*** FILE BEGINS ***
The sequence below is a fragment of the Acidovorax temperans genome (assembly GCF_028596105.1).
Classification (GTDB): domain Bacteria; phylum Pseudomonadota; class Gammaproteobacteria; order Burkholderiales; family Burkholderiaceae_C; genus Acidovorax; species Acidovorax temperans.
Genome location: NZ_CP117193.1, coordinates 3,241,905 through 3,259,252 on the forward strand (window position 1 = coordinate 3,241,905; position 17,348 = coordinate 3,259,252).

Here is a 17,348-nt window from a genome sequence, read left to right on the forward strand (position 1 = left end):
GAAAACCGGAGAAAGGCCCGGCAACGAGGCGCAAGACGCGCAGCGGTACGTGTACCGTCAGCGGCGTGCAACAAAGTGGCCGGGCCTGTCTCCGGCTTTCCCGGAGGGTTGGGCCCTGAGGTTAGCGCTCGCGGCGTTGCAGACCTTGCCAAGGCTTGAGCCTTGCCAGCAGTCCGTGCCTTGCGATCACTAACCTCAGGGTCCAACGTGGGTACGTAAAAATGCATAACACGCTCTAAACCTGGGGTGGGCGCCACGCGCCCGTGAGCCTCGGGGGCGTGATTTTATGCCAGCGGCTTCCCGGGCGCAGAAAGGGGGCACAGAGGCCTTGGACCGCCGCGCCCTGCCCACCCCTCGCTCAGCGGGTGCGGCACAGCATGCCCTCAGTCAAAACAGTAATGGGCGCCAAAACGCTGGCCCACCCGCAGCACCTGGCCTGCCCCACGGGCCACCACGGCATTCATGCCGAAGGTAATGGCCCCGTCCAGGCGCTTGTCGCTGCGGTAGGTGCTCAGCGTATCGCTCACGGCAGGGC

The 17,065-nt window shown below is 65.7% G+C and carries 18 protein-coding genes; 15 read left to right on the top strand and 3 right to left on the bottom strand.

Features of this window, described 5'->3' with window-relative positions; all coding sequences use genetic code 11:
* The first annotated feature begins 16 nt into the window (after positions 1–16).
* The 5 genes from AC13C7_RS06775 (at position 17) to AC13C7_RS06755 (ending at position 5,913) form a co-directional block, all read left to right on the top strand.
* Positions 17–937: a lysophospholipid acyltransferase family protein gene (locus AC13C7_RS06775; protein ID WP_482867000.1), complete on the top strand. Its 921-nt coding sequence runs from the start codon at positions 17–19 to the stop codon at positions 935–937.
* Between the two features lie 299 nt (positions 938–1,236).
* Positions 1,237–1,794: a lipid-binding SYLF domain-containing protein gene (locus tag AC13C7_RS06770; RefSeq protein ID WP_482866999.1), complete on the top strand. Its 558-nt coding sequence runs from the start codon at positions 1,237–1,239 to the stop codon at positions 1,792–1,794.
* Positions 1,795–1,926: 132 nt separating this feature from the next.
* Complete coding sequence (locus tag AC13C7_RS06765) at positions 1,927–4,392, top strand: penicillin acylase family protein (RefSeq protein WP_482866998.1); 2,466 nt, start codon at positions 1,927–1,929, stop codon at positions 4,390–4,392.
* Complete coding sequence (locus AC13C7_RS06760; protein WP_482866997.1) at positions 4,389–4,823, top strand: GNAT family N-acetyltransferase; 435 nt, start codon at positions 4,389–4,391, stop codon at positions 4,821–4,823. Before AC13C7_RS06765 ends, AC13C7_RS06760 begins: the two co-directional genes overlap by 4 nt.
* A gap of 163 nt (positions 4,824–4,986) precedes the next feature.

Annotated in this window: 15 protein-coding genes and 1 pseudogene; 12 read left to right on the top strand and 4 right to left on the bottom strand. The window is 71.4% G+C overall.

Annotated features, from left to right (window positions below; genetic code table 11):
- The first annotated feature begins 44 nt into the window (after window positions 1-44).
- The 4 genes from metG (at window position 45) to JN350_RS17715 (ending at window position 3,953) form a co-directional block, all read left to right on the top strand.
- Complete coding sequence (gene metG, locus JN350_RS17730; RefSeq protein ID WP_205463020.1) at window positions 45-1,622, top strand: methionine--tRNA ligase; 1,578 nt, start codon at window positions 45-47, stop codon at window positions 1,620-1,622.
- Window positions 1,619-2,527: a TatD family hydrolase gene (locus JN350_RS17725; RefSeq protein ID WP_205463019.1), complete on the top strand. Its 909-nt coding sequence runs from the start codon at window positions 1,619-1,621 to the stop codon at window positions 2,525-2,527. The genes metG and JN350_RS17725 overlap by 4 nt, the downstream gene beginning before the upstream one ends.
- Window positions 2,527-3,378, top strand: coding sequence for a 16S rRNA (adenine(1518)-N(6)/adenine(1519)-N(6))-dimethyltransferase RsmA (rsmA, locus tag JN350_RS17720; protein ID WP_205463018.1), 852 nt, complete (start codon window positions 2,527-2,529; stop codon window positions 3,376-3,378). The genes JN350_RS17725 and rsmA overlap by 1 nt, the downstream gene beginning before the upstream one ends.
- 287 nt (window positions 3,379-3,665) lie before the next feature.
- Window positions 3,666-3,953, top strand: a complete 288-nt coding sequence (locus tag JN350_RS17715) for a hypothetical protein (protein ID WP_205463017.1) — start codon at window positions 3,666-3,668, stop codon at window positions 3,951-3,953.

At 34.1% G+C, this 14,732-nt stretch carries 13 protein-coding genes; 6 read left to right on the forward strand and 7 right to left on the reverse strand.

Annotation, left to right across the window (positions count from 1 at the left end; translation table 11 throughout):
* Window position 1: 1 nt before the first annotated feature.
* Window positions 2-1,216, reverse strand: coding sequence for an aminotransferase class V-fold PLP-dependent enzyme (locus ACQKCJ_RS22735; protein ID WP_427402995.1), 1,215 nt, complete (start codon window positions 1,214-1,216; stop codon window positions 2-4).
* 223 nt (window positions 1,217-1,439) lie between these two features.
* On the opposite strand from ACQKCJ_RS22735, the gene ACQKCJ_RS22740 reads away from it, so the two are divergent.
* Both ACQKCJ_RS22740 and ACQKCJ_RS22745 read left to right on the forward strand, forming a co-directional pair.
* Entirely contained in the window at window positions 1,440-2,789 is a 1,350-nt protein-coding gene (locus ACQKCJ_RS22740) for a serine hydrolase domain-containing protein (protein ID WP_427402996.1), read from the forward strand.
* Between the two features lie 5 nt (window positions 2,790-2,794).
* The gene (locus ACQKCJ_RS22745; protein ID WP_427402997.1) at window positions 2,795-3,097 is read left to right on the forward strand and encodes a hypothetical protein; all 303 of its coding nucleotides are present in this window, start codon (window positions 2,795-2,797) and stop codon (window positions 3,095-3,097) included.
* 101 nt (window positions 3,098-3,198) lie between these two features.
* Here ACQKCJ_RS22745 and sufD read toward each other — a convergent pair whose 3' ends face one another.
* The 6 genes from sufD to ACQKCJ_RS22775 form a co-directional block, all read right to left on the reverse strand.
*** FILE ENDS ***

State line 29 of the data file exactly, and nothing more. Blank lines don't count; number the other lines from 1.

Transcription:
* Window positions 2-1,216, reverse strand: coding sequence for an aminotransferase class V-fold PLP-dependent enzyme (locus ACQKCJ_RS22735; protein ID WP_427402995.1), 1,215 nt, complete (start codon window positions 1,214-1,216; stop codon window positions 2-4).